Important to note here, that a Kane/Hare inspired ballet sequence performed by non-dancers might be magnificent and a disco scene with one red parcan might be glorious. This is more to say that you shouldn’t pretend that your context and artistic qualities are different from what they are. Unique qualities will emerge from any circumstance. So just don’t pretend you’re in a different reality. It’s easy to do.
4. It’s important to recognise that the successes or failures of the thing that you make are often to do with things outside of your control. So hold on tight and let go easy. Work as hard as you can, then when it’s done, reflect on your experience, own up to your mistakes, and try again. Plan your next show before you’ve finished this one.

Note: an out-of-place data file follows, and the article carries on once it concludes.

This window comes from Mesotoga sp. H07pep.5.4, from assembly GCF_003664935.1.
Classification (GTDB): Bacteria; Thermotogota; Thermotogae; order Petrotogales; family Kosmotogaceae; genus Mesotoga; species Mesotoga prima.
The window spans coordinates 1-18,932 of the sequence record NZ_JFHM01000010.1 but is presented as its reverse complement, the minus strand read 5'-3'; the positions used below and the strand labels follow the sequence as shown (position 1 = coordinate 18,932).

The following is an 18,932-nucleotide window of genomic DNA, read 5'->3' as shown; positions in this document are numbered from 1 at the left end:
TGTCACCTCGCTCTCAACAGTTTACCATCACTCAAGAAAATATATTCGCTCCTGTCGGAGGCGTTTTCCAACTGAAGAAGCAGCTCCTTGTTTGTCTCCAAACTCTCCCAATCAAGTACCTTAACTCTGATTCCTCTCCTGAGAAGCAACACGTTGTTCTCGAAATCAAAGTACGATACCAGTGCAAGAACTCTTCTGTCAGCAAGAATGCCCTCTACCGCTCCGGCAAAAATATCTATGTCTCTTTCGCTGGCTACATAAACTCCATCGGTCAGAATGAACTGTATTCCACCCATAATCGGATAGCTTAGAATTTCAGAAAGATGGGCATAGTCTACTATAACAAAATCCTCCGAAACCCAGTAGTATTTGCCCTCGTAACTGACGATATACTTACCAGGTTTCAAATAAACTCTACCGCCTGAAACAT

5. I was told something when I first started to make work by my friend Jesse Meadows and it’s proved so useful ever since. When trying to decide whether to do a creative job or project think about these 3 things –
- Will it be fun? (creatively inspiring/interesting)
- Will it push forward your career in some way?
- Will it make you money?
If you’ve got two out of three, you’ll probably have a good time. But If it’s only one, you should think really carefully about doing it.
6.Try not to be an arsehole. There are too many about.
What are your hopes for the future of the theatre industry?
I hope theatre spaces become civic hubs for the communities in which they exist. I hope they do better at serving local communities as opposed to conforming to a bland, commercial culture.
I hope theatre becomes more inclusive. I hope that it feels like an art-form for everyone. I think to do that, we need to think carefully about what we value as good or important. I think theatre is seen as a monolithic culture with Shakespeare at the centre. I think that sucks.